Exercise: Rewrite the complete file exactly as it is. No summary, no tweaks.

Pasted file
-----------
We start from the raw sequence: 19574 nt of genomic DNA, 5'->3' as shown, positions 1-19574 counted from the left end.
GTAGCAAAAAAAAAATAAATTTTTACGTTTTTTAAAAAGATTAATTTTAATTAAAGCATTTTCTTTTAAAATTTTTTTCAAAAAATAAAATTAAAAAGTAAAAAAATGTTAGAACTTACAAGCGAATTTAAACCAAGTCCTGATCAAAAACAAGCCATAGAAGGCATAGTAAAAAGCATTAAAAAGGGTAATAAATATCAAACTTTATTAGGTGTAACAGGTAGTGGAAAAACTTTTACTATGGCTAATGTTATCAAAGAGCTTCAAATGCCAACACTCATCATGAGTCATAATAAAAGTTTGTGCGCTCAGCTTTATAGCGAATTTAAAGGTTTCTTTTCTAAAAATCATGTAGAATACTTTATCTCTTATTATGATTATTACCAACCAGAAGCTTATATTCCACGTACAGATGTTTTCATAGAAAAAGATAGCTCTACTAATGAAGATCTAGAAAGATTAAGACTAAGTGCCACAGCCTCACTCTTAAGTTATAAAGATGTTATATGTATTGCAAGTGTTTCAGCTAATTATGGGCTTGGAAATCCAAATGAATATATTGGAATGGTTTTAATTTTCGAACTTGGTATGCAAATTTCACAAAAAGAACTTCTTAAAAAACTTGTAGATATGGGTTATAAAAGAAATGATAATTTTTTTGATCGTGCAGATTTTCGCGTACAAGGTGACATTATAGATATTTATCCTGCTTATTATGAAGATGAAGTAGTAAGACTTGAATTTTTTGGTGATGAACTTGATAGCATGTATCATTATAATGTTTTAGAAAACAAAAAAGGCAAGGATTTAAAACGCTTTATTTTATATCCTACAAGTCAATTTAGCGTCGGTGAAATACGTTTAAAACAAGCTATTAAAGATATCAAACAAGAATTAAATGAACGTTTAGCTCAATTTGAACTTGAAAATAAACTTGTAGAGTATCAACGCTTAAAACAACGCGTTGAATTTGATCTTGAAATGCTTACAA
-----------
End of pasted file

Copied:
We start from the raw sequence: 19574 nt of genomic DNA, 5'->3' as shown, positions 1-19574 counted from the left end.
GTAGCAAAAAAAAAATAAATTTTTACGTTTTTTAAAAAGATTAATTTTAATTAAAGCATTTTCTTTTAAAATTTTTTTCAAAAAATAAAATTAAAAAGTAAAAAAATGTTAGAACTTACAAGCGAATTTAAACCAAGTCCTGATCAAAAACAAGCCATAGAAGGCATAGTAAAAAGCATTAAAAAGGGTAATAAATATCAAACTTTATTAGGTGTAACAGGTAGTGGAAAAACTTTTACTATGGCTAATGTTATCAAAGAGCTTCAAATGCCAACACTCATCATGAGTCATAATAAAAGTTTGTGCGCTCAGCTTTATAGCGAATTTAAAGGTTTCTTTTCTAAAAATCATGTAGAATACTTTATCTCTTATTATGATTATTACCAACCAGAAGCTTATATTCCACGTACAGATGTTTTCATAGAAAAAGATAGCTCTACTAATGAAGATCTAGAAAGATTAAGACTAAGTGCCACAGCCTCACTCTTAAGTTATAAAGATGTTATATGTATTGCAAGTGTTTCAGCTAATTATGGGCTTGGAAATCCAAATGAATATATTGGAATGGTTTTAATTTTCGAACTTGGTATGCAAATTTCACAAAAAGAACTTCTTAAAAAACTTGTAGATATGGGTTATAAAAGAAATGATAATTTTTTTGATCGTGCAGATTTTCGCGTACAAGGTGACATTATAGATATTTATCCTGCTTATTATGAAGATGAAGTAGTAAGACTTGAATTTTTTGGTGATGAACTTGATAGCATGTATCATTATAATGTTTTAGAAAACAAAAAAGGCAAGGATTTAAAACGCTTTATTTTATATCCTACAAGTCAATTTAGCGTCGGTGAAATACGTTTAAAACAAGCTATTAAAGATATCAAACAAGAATTAAATGAACGTTTAGCTCAATTTGAACTTGAAAATAAACTTGTAGAGTATCAACGCTTAAAACAACGCGTTGAATTTGATCTTGAAATGCTTACAA